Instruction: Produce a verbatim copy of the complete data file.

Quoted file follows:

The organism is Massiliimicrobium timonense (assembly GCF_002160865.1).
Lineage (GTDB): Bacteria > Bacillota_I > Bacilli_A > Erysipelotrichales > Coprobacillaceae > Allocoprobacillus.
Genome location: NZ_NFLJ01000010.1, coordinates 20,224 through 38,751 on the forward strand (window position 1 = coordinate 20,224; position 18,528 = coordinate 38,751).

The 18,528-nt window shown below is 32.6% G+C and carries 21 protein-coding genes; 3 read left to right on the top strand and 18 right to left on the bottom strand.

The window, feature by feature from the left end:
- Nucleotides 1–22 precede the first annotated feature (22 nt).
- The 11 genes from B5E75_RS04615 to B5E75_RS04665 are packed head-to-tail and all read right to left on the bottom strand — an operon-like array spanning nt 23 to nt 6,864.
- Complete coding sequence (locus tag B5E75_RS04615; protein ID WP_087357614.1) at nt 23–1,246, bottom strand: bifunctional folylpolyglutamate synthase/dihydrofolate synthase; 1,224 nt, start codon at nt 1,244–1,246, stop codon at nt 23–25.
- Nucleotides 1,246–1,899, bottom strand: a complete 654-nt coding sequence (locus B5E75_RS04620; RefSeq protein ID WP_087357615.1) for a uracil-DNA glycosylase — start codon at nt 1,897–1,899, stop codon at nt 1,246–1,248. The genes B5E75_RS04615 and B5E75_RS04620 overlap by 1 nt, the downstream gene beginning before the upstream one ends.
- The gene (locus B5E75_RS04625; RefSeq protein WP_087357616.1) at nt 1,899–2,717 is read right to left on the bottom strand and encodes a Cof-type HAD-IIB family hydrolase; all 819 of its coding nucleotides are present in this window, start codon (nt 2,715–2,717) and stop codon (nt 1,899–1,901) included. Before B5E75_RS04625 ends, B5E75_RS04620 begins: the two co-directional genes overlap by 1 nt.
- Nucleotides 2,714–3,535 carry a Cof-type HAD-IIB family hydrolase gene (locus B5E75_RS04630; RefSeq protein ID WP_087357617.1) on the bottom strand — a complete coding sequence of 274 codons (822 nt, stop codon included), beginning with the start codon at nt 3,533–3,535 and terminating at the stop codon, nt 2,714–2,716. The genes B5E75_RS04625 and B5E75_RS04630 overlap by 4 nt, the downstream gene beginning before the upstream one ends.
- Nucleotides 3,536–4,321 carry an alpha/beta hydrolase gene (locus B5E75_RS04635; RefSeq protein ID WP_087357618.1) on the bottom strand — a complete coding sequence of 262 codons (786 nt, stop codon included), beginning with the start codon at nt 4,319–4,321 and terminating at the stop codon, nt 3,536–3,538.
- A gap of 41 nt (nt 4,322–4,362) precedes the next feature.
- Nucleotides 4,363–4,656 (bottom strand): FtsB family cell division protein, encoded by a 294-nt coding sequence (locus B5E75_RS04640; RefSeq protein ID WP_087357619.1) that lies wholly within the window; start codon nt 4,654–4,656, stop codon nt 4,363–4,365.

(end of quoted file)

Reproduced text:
The organism is Massiliimicrobium timonense (assembly GCF_002160865.1).
Lineage (GTDB): Bacteria > Bacillota_I > Bacilli_A > Erysipelotrichales > Coprobacillaceae > Allocoprobacillus.
Genome location: NZ_NFLJ01000010.1, coordinates 20,224 through 38,751 on the forward strand (window position 1 = coordinate 20,224; position 18,528 = coordinate 38,751).

The 18,528-nt window shown below is 32.6% G+C and carries 21 protein-coding genes; 3 read left to right on the top strand and 18 right to left on the bottom strand.

The window, feature by feature from the left end:
- Nucleotides 1–22 precede the first annotated feature (22 nt).
- The 11 genes from B5E75_RS04615 to B5E75_RS04665 are packed head-to-tail and all read right to left on the bottom strand — an operon-like array spanning nt 23 to nt 6,864.
- Complete coding sequence (locus tag B5E75_RS04615; protein ID WP_087357614.1) at nt 23–1,246, bottom strand: bifunctional folylpolyglutamate synthase/dihydrofolate synthase; 1,224 nt, start codon at nt 1,244–1,246, stop codon at nt 23–25.
- Nucleotides 1,246–1,899, bottom strand: a complete 654-nt coding sequence (locus B5E75_RS04620; RefSeq protein ID WP_087357615.1) for a uracil-DNA glycosylase — start codon at nt 1,897–1,899, stop codon at nt 1,246–1,248. The genes B5E75_RS04615 and B5E75_RS04620 overlap by 1 nt, the downstream gene beginning before the upstream one ends.
- The gene (locus B5E75_RS04625; RefSeq protein WP_087357616.1) at nt 1,899–2,717 is read right to left on the bottom strand and encodes a Cof-type HAD-IIB family hydrolase; all 819 of its coding nucleotides are present in this window, start codon (nt 2,715–2,717) and stop codon (nt 1,899–1,901) included. Before B5E75_RS04625 ends, B5E75_RS04620 begins: the two co-directional genes overlap by 1 nt.
- Nucleotides 2,714–3,535 carry a Cof-type HAD-IIB family hydrolase gene (locus B5E75_RS04630; RefSeq protein ID WP_087357617.1) on the bottom strand — a complete coding sequence of 274 codons (822 nt, stop codon included), beginning with the start codon at nt 3,533–3,535 and terminating at the stop codon, nt 2,714–2,716. The genes B5E75_RS04625 and B5E75_RS04630 overlap by 4 nt, the downstream gene beginning before the upstream one ends.
- Nucleotides 3,536–4,321 carry an alpha/beta hydrolase gene (locus B5E75_RS04635; RefSeq protein ID WP_087357618.1) on the bottom strand — a complete coding sequence of 262 codons (786 nt, stop codon included), beginning with the start codon at nt 4,319–4,321 and terminating at the stop codon, nt 3,536–3,538.
- A gap of 41 nt (nt 4,322–4,362) precedes the next feature.
- Nucleotides 4,363–4,656 (bottom strand): FtsB family cell division protein, encoded by a 294-nt coding sequence (locus B5E75_RS04640; RefSeq protein ID WP_087357619.1) that lies wholly within the window; start codon nt 4,654–4,656, stop codon nt 4,363–4,365.